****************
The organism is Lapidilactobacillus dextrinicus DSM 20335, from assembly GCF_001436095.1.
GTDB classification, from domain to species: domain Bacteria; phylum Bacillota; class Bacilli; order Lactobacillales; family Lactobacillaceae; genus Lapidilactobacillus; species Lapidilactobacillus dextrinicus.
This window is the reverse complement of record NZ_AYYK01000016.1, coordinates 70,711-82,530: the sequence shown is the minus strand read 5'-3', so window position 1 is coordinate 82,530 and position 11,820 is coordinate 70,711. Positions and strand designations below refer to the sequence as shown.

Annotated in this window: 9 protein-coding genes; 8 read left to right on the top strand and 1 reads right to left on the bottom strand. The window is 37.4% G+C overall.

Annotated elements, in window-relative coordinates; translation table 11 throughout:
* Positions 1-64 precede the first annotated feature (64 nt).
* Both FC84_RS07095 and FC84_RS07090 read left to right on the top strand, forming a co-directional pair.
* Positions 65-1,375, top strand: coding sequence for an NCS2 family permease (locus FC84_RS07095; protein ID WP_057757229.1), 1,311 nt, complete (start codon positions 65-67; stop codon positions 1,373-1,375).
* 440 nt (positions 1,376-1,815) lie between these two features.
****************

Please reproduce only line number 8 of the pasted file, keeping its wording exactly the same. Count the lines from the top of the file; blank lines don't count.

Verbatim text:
* Positions 65-1,375, top strand: coding sequence for an NCS2 family permease (locus FC84_RS07095; protein ID WP_057757229.1), 1,311 nt, complete (start codon positions 65-67; stop codon positions 1,373-1,375).